Every parent is legally and financially responsible for the well-being of their children. This means that both the mother and the father of a child must contribute, whether or not they are married and/or both have physical custody of the child. One of the ways in which the government works to ensure that every child is cared for is by enforcing child support payments, which involve monthly payments by a non-custodial parent to the custodial parent to help cover costs of housing, feeding, clothing, and caring for his or her child.
So how long does a non-custodial parent have to pay child support? The short answer is that according to Texas law, a parent must pay child support until the child turns 18 or graduates from high school, whichever comes first. However, there are certain circumstances in which the timeline may vary. For example, if the child is mentally or physically disabled, the non-custodial parent may be ordered to pay child support for an indefinite period of time.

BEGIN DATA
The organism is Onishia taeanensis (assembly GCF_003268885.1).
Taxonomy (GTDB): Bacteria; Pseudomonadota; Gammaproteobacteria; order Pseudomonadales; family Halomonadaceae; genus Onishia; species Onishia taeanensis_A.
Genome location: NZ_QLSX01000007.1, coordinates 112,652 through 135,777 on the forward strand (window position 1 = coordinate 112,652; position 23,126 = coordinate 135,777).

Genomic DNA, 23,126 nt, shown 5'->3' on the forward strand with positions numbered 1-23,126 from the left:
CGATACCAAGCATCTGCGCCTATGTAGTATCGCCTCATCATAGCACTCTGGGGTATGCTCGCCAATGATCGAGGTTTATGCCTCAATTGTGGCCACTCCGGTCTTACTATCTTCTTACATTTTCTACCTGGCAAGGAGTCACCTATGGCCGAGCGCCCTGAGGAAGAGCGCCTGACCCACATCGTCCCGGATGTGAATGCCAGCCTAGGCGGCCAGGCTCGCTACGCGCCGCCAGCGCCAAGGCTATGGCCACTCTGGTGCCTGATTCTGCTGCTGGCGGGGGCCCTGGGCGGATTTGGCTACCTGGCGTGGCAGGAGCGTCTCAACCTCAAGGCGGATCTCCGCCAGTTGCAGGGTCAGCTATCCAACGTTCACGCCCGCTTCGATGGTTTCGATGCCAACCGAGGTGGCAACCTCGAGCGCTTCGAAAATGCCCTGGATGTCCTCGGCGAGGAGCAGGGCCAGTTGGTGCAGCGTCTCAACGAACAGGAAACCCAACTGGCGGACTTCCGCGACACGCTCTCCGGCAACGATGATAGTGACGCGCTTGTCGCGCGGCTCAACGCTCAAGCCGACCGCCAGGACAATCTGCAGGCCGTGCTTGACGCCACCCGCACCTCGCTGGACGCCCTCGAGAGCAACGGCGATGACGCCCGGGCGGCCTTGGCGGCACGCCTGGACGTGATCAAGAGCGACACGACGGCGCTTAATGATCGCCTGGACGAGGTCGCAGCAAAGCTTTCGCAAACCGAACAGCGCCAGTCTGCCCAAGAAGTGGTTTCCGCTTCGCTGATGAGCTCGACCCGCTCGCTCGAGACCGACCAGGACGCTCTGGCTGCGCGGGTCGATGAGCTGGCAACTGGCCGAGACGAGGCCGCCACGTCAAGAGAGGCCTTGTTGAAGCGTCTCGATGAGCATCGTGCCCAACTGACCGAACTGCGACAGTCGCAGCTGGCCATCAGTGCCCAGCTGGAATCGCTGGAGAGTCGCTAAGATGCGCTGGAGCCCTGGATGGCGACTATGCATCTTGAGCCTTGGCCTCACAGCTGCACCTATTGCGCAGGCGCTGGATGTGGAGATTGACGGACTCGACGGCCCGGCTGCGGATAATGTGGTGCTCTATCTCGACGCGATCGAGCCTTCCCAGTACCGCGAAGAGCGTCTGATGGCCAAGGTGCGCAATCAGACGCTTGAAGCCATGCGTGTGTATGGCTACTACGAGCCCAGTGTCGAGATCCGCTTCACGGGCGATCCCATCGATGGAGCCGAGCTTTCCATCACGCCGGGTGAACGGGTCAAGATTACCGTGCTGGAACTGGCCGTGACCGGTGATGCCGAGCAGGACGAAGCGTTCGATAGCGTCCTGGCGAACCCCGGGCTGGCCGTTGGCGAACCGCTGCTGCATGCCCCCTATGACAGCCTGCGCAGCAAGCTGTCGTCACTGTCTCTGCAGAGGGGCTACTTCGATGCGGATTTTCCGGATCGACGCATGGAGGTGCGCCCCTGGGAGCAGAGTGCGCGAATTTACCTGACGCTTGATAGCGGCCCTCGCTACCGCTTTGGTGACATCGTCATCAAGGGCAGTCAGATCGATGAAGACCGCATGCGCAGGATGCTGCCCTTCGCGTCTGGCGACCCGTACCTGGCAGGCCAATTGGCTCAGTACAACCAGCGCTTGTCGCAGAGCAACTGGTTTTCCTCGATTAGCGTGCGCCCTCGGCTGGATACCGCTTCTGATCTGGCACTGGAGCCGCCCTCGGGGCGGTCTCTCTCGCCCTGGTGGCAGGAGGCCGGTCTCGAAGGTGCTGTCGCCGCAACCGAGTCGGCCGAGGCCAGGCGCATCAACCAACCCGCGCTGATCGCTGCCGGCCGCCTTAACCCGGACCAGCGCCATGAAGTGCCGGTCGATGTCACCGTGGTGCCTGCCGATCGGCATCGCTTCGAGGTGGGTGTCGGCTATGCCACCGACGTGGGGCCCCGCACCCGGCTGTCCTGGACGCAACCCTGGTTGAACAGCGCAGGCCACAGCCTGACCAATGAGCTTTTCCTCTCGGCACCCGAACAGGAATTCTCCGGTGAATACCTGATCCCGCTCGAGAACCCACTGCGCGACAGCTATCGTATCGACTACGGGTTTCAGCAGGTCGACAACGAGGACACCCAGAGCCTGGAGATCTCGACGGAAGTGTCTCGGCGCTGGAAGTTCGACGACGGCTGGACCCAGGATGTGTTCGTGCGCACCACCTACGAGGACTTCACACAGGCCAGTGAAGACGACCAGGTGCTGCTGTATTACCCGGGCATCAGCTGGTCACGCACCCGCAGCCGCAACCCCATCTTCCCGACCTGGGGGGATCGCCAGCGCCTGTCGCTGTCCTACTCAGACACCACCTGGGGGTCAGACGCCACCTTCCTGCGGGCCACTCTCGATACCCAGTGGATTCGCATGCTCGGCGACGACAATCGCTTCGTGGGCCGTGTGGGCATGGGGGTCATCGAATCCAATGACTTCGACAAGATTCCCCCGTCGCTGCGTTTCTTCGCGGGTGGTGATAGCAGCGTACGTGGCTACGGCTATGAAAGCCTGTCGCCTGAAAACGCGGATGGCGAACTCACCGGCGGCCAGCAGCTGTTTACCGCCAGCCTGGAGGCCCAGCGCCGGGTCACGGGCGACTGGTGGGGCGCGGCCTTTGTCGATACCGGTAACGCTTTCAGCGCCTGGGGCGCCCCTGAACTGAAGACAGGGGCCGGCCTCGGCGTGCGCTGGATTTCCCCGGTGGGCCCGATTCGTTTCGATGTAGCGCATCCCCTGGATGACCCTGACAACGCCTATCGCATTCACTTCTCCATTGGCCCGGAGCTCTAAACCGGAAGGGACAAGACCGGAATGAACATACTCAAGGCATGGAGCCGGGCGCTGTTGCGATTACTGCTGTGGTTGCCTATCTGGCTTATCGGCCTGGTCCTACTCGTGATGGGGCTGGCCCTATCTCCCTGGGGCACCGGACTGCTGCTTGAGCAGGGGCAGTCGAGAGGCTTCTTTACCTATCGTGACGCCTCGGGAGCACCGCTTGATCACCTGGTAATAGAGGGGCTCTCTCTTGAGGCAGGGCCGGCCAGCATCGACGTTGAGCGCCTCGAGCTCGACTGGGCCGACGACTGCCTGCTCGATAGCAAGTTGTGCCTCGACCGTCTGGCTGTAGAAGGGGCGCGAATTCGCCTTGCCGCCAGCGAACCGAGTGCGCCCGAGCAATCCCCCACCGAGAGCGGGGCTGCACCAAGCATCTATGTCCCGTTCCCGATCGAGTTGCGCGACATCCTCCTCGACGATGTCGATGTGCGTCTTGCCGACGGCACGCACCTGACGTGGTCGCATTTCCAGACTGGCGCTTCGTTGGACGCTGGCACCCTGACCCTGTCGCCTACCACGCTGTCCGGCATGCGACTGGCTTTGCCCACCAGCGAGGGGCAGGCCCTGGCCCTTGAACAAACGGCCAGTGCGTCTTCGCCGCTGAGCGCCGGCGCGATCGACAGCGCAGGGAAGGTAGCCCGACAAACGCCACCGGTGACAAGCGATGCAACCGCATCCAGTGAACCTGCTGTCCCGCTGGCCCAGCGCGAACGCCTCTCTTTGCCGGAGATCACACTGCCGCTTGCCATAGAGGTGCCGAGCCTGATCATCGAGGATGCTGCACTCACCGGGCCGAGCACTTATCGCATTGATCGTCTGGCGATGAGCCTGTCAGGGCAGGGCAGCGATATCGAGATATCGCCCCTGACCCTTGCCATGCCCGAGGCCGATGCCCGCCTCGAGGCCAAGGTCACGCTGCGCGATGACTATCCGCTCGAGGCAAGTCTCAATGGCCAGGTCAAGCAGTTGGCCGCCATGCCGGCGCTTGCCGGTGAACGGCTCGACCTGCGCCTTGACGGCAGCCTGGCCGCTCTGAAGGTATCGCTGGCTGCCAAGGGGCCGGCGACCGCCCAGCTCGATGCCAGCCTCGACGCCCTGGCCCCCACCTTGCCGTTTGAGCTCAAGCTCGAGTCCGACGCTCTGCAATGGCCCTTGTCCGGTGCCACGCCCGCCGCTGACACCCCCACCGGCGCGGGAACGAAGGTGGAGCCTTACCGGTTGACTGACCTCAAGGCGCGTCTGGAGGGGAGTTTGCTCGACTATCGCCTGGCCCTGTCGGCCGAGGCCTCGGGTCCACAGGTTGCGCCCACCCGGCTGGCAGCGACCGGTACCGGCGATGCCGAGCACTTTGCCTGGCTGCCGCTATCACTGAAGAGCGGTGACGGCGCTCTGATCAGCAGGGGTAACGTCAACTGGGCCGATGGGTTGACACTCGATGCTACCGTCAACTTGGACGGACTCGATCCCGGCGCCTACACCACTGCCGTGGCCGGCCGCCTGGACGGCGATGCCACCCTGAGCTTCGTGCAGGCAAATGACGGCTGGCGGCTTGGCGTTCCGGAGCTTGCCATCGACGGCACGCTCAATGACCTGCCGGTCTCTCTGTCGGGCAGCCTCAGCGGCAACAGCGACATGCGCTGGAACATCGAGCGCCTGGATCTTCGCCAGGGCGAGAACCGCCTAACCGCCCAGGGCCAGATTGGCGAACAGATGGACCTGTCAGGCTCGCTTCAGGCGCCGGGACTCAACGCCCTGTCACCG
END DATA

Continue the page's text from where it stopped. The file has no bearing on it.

Child support may end earlier in the following circumstances:
- The child marries
- The child enlists in the military
- The child becomes legally emancipated
Additionally, parents may also agree to a support order that is longer for reasons such as supporting the child through college. A court may also take other factors into consideration when issuing an order.
Can we change our support order?
One of the most common issues that arise with child support orders is when the ability of the non-custodial parent to pay support is affected. 18 years is a long period of time, and courts recognize that life events can factor into an individual’s financial situation. Parents can petition the court to have their child support order modified to better reflect the financial status of both parties and to ensure that they are contributing to the child’s well-being to the best of their abilities.
Have further questions? Contact the Law Office of Brett H. Pritchard for more information.